LONDON, April 11 (Reuters) - U.S. Treasury debt prices edged up in Europe on Thursday with weekly jobless claims due later in the day expected to show the labour market remains weak, supporting demand for low risk bonds.
U.S. Treasuries stabilised after a drop on Wednesday triggered by minutes to the Federal Reserve’s March policy meeting that stirred fears the central bank may stop buying bonds by year-end.
Those concerns have, however, been tempered by uncertainty over how soon the Fed will slow or end the bond purchases, especially given the disappointing March payrolls report released last Friday.
“The weekly jobless claims, retail sales tomorrow and PPI (producer price inflation) data will be watched a lot more closely after nonfarm payrolls,” a trader said.
“People are expecting softer jobless claims on the back of the weaker nonfarm numbers that we saw last week so the market is set up for a little bit of disappointment there.”
Ten-year T-notes were last 2/32 up in price to yield 1.798 percent, down 1 basis point from late U.S. trade.
The 10-year yield rose around 6 bps on Wednesday, extending a bounce from this year’s low of 1.677 percent set last Friday after the Bank of Japan announced huge stimulus measures, prompting flows into non-yen denominated assets.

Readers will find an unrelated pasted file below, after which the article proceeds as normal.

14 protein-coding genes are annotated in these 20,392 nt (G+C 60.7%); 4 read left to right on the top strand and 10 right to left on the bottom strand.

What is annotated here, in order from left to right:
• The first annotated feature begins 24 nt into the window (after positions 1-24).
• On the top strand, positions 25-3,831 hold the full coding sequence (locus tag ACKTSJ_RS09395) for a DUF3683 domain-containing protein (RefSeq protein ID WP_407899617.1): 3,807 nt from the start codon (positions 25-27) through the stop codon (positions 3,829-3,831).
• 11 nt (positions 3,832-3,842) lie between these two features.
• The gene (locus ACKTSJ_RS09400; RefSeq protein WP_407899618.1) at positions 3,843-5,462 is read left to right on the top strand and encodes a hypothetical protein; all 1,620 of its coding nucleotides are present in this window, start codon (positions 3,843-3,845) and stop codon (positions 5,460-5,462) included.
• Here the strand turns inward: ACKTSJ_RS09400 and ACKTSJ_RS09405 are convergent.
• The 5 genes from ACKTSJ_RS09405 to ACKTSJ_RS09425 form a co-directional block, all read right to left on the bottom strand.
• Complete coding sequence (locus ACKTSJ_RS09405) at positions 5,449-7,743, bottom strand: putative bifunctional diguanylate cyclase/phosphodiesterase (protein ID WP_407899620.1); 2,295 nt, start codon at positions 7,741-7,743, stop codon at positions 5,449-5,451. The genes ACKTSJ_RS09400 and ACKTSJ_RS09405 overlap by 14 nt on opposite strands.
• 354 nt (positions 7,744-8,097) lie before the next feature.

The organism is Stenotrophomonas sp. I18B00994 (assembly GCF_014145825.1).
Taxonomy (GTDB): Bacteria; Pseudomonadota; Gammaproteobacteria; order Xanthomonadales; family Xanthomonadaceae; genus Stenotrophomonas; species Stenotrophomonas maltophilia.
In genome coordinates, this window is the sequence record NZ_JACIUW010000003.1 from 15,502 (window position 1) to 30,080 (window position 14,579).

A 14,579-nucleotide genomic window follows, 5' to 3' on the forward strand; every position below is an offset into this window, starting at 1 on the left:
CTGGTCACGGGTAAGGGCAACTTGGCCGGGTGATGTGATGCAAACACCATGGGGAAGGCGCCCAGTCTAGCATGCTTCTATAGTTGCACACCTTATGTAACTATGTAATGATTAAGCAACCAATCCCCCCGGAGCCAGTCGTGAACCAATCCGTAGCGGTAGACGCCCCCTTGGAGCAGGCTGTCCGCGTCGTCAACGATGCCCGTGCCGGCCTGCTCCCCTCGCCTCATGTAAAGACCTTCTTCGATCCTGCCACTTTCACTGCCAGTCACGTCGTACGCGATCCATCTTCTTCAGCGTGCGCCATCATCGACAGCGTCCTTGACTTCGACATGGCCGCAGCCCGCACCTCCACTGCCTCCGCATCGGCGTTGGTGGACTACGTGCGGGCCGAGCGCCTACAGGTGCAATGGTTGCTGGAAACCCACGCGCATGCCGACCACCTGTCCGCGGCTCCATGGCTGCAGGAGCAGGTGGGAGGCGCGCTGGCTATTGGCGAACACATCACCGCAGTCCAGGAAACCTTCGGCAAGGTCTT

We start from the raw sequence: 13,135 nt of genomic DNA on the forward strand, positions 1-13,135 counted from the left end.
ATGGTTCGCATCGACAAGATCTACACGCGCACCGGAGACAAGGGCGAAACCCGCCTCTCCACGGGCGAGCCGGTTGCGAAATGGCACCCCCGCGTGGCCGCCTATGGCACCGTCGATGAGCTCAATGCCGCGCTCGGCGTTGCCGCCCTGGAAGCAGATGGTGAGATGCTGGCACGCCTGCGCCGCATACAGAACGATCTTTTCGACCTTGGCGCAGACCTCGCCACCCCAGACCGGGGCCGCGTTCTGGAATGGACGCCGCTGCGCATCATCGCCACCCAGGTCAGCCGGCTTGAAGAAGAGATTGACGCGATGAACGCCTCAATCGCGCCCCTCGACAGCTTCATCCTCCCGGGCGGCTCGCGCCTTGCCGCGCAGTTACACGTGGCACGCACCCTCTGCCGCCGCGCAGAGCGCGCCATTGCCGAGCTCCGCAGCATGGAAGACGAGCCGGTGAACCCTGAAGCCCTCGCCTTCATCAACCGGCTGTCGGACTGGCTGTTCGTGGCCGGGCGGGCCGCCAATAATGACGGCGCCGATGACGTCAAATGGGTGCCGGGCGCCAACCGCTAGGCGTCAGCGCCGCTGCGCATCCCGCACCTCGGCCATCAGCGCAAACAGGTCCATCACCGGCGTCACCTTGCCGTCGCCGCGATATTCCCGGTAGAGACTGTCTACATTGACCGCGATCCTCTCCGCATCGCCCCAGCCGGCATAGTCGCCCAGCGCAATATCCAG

Treasuries had come under pressure after the minutes of the Fed’s March meeting showed that a few policymakers expected to slow the pace of asset purchases, currently at $85 billion a month, by mid-year and end them later this year. Several others expected to slow the pace a bit later and halt the quantitative easing programme by year-end.
Some analysts said it was unclear how quickly they could move as it was hard to tell just how strongly the U.S. labour market and housing market will recover over the next few months.
“Clearly the Fed is already talking about when they should end QE (quantitative easing) but much is going to depend on labour market conditions. They may wait until the end of the year before deciding,” said Nick Stamenkovic, a strategist at RIA Capital Markets.
Japanese data on capital flows raised some questions on bets that the Bank of Japan’s aggressive stimulus will prompt Japanese investors to increase their buying of Treasuries and other foreign bonds offering higher returns than domestic debt.
The data, however, showed Japanese investors sold a net 1.145 trillion yen ($11.5 billion) in foreign bonds last week, their biggest selloff in a year, as they cashed in gains at the start of Japan’s financial year.
Nevertheless, analysts say Japanese investors were more likely to reinvest their money abroad to seek higher yields.